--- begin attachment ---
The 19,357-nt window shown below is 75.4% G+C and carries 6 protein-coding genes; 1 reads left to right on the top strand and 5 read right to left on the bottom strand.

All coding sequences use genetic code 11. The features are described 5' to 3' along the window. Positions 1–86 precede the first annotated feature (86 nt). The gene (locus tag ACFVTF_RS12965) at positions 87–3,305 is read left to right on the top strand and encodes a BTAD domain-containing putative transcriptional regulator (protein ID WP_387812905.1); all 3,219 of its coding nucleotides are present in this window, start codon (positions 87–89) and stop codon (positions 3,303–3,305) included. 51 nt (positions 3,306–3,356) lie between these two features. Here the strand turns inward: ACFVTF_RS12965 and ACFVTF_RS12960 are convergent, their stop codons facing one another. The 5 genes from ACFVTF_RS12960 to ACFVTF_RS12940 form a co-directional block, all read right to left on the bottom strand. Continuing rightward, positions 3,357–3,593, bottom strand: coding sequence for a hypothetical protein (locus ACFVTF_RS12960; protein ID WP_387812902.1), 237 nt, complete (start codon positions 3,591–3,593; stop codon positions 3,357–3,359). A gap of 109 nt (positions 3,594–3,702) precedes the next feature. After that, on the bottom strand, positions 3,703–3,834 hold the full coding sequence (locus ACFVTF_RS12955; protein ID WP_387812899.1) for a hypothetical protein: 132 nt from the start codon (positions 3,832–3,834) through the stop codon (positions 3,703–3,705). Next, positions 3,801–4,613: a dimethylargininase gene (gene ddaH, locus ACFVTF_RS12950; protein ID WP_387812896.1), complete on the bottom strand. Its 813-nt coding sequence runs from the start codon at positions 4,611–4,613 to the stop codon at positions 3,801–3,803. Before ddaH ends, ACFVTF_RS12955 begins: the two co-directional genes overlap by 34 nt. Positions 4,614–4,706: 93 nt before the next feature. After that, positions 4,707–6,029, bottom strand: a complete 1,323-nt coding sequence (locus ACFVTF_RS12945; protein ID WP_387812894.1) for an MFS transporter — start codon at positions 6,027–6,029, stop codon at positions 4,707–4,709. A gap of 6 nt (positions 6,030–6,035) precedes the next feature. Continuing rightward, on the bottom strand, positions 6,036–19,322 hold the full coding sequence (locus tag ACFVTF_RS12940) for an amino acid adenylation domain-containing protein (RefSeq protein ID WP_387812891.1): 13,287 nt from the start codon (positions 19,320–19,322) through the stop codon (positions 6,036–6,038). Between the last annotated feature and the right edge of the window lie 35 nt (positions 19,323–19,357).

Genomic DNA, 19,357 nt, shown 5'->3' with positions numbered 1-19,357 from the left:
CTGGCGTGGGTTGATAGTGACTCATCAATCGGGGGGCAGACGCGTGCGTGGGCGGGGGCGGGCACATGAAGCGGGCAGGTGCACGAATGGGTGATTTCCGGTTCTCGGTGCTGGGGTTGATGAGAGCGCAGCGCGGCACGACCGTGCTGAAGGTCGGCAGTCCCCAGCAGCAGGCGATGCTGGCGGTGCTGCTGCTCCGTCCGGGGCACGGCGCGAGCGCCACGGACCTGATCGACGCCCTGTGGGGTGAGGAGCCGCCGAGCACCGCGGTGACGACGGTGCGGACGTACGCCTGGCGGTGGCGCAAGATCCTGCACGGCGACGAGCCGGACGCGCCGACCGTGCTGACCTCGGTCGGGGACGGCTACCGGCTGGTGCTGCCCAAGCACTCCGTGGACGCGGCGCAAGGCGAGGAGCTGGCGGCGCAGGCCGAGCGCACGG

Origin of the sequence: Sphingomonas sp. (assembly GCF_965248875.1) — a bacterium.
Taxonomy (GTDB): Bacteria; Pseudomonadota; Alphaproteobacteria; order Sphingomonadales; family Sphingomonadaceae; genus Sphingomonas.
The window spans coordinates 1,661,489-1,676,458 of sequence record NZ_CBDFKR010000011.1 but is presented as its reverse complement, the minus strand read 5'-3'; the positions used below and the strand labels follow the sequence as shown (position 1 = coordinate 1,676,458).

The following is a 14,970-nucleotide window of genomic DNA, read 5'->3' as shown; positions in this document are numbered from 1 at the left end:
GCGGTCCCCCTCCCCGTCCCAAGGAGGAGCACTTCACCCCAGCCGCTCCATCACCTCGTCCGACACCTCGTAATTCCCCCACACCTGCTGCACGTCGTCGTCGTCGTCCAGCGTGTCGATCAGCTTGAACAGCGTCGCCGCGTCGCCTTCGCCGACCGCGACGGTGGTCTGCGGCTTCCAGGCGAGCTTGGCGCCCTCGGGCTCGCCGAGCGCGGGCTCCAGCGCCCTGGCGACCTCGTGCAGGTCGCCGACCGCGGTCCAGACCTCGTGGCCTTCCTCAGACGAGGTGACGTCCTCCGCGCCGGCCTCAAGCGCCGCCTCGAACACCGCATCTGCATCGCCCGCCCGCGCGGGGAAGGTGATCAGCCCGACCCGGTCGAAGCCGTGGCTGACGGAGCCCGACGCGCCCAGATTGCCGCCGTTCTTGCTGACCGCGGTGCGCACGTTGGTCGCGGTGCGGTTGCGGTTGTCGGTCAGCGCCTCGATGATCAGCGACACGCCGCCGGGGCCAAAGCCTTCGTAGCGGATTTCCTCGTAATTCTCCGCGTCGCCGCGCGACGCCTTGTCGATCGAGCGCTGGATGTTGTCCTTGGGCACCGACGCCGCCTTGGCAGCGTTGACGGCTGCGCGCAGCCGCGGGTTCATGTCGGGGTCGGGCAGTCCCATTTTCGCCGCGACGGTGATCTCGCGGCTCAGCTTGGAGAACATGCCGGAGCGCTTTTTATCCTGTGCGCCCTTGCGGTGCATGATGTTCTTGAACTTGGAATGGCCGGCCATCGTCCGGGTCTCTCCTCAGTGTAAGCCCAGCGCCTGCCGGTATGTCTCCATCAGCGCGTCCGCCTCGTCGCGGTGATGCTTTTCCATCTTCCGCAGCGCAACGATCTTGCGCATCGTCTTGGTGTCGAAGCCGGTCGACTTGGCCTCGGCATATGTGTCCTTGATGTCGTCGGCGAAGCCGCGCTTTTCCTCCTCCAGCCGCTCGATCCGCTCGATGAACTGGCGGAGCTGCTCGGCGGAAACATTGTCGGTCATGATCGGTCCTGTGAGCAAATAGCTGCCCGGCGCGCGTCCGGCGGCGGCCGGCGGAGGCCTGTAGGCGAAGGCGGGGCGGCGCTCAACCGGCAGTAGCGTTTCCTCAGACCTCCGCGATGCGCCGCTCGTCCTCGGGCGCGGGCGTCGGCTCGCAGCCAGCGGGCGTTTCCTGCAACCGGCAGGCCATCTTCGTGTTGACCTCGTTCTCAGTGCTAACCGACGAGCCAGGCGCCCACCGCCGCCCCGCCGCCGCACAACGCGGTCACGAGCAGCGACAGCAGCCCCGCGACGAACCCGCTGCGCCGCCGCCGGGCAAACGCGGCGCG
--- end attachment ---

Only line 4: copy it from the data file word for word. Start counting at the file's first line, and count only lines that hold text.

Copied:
CTGGCGTGGGTTGATAGTGACTCATCAATCGGGGGGCAGACGCGTGCGTGGGCGGGGGCGGGCACATGAAGCGGGCAGGTGCACGAATGGGTGATTTCCGGTTCTCGGTGCTGGGGTTGATGAGAGCGCAGCGCGGCACGACCGTGCTGAAGGTCGGCAGTCCCCAGCAGCAGGCGATGCTGGCGGTGCTGCTGCTCCGTCCGGGGCACGGCGCGAGCGCCACGGACCTGATCGACGCCCTGTGGGGTGAGGAGCCGCCGAGCACCGCGGTGACGACGGTGCGGACGTACGCCTGGCGGTGGCGCAAGATCCTGCACGGCGACGAGCCGGACGCGCCGACCGTGCTGACCTCGGTCGGGGACGGCTACCGGCTGGTGCTGCCCAAGCACTCCGTGGACGCGGCGCAAGGCGAGGAGCTGGCGGCGCAGGCCGAGCGCACGG